She has also performed on Broadway (Baz Luhrmann’s “La Boheme”), and in non-classical genres with the group “Just Friends” (specializing in music from the African-American experience). More recently, Jamet was part of “3 Mo’ Divas,” which was showcased in a PBS special, and showed her ability to sing several styles, including opera, musical theater, spirituals and R&B.

In 2019, she performed as part of Jason and Alicia Hall Moran’s “Work Songs” exhibit at the Biennale Art Festival in Venice, Italy. Jamet is honored to be a member of the professional Choir of the Cathedral of St. John the Divine.

The Mount Sinai Health System

The Mount Sinai Health System is New York City’s largest academic medical system, encompassing eight hospitals, a leading medical school, and a vast network of ambulatory practices throughout the greater New York region.

Mount Sinai advances medicine and health through unrivaled education and translational research and discovery to deliver care that is the safest, highest-quality, most accessible and equitable, and the best value of any health system in the nation.

The Health System includes approximately 7,300 primary and specialty care physicians; 13 joint-venture ambulatory surgery centers; more than 415 ambulatory practices throughout the five boroughs of New York City, Westchester, Long Island, and Florida; and more than 30 affiliated community health centers.

The Mount Sinai Hospital is ranked on U.S. News & World Report’s “Honor Roll” of the top 20 U.S. hospitals and is top in the nation by specialty: No. 1 in Geriatrics and top 20 in Cardiology/Heart Surgery, Diabetes/Endocrinology, Gastroenterology/GI Surgery, Neurology/Neurosurgery, Orthopedics, Pulmonology/Lung Surgery, Rehabilitation, and Urology. New York Eye and Ear Infirmary of Mount Sinai is ranked No. 12 in Ophthalmology. Mount Sinai Kravis Children’s Hospital is ranked in U.S. News & World Report’s “Best Children’s Hospitals” among the country’s best in four out of 10 pediatric specialties.

The Icahn School of Medicine is one of three medical schools that have earned the distinction by multiple indicators: ranked in the top 20 by U.S. News & World Report’s “Best Medical Schools,” aligned with a U.S. News & World Report “Honor Roll” Hospital, and No. 14 in the nation for National Institutes of Health funding. Newsweek’s “The World’s Best Smart Hospitals” ranks Mount Sinai Hospital as No. 1 in New York and in the top five globally, and Mount Sinai Morningside in the top 20 globally.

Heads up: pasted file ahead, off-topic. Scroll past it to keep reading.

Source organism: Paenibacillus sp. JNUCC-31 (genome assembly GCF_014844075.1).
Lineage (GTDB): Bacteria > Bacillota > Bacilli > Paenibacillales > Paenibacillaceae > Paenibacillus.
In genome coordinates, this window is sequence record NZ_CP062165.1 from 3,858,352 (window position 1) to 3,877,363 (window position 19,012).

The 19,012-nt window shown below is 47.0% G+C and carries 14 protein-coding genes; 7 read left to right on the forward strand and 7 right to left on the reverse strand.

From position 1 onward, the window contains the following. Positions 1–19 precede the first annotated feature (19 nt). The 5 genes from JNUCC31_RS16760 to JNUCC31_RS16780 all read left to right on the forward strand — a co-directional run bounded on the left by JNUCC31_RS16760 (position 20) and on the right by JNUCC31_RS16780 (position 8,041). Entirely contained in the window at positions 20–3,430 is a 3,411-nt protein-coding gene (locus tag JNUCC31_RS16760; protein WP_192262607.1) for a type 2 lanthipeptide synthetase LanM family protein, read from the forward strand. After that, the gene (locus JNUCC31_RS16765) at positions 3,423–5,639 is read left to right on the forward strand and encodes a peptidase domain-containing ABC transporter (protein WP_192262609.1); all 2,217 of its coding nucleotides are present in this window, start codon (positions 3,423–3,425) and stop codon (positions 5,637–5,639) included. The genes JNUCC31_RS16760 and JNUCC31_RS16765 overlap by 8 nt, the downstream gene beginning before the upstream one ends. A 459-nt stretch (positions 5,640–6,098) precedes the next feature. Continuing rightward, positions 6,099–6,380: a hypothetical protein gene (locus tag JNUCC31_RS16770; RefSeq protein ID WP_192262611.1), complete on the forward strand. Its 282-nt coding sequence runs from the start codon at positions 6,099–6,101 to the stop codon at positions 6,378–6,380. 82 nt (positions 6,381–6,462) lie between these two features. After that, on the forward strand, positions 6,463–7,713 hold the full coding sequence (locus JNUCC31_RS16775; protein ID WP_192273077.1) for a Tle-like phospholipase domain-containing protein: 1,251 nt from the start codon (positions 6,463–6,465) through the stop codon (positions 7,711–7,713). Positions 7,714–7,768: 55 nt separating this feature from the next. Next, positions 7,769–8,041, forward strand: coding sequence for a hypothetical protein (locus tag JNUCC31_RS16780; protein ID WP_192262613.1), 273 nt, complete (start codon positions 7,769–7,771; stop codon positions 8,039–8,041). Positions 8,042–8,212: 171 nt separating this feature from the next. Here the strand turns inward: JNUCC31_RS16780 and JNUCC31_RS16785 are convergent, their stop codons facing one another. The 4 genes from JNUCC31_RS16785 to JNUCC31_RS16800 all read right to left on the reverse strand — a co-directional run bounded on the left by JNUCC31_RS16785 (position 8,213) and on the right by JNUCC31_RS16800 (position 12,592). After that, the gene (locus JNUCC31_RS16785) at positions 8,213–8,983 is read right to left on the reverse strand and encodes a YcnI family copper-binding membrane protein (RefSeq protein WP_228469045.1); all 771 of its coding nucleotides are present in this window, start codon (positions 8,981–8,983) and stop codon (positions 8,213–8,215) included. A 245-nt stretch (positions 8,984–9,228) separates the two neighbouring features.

For more information, visit mountsinai.org or find Mount Sinai on Facebook, Twitter and YouTube.

Great Music in a Great Space

Revived in 2011, Great Music in a Great Space reprises the legendary concert series first held at the Cathedral in the 1980s. Great Music in a Great Space presents choral, orchestral, and instrumental music, in the magnificent, deeply spiritual setting of the world’s largest Gothic cathedral.

Concerts take place in many locations: the vast space of the Crossing, the more intimate setting of the Great Choir, and the exquisite Chapels of the Tongues. The beloved holiday traditions of the Christmas Concert and New Year’s Eve Concert for Peace are an integral part of our concert series.

The Cathedral

The Cathedral of St. John the Divine is the Cathedral of the Episcopal Diocese of New York. It is chartered as a house of prayer for all people and a unifying center of intellectual light and leadership.

During the COVID-19 pandemic, the Cathedral has responded to changing needs in the local community and across the city and state. People from many faiths and communities worship together in daily services held online and in person; the soup kitchen serves roughly 50,000 meals annually; social service outreach has an increasingly varied roster of programs to safely provide resources and aid to the hardest-hit New Yorkers; the distinguished Cathedral School prepares young students to be future leaders; Advancing the Community of Tomorrow, the

renowned preschool, afterschool, and summer program, offers diverse educational and nurturing experiences; the outstanding Textile Conservation Lab preserves world treasures; concerts, exhibitions, performances and civic gatherings allow conversation, celebration, reflection, and remembrance—such is the joyfully busy life of this beloved and venerated Cathedral.

The 2021 New Year’s Eve Concert for Peace will be live-streamed on the Cathedral’s websiteFacebook page, and YouTube channel.

No tickets or advance reservations are needed to watch the Livestream.

For more details and information on all the Cathedral’s programs and services, visit stjohndivine.org.